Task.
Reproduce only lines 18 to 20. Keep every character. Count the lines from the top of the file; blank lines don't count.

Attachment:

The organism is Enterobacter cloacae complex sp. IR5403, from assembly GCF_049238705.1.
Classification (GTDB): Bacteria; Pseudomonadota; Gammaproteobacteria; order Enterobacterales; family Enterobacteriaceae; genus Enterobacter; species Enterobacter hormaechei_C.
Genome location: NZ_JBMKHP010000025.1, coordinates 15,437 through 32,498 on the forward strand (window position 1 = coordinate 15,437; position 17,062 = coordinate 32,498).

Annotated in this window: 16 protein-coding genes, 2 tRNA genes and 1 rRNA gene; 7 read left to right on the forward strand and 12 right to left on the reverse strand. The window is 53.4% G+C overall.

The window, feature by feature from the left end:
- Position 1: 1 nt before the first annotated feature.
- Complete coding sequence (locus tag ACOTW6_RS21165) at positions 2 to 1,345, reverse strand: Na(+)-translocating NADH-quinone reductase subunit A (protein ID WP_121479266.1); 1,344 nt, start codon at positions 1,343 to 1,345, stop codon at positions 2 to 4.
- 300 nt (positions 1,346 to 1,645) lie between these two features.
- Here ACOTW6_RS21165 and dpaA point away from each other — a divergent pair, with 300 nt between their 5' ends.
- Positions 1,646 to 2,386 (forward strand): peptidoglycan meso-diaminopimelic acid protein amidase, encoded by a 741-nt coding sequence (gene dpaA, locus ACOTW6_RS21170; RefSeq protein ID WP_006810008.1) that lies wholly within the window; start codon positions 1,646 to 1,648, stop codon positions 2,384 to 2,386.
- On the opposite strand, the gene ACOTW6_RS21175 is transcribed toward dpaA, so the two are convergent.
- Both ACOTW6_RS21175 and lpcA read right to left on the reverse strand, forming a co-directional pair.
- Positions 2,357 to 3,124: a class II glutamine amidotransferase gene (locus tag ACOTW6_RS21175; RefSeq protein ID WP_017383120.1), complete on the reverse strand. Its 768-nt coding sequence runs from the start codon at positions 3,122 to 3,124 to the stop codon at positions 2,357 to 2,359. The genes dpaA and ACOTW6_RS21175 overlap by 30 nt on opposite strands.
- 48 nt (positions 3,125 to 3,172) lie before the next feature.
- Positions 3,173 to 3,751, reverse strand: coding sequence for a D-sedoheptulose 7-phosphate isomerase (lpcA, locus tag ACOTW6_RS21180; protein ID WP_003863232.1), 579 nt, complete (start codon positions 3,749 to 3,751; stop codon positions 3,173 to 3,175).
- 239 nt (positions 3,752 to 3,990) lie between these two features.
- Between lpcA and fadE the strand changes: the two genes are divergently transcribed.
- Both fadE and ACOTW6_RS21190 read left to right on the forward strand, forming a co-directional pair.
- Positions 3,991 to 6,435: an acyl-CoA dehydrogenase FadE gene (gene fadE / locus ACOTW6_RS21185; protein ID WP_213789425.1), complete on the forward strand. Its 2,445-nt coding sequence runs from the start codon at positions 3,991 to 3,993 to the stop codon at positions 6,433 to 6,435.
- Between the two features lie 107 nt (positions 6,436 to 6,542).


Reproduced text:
- Both fadE and ACOTW6_RS21190 read left to right on the forward strand, forming a co-directional pair.
- Positions 3,991 to 6,435: an acyl-CoA dehydrogenase FadE gene (gene fadE / locus ACOTW6_RS21185; protein ID WP_213789425.1), complete on the forward strand. Its 2,445-nt coding sequence runs from the start codon at positions 3,991 to 3,993 to the stop codon at positions 6,433 to 6,435.
- Between the two features lie 107 nt (positions 6,436 to 6,542).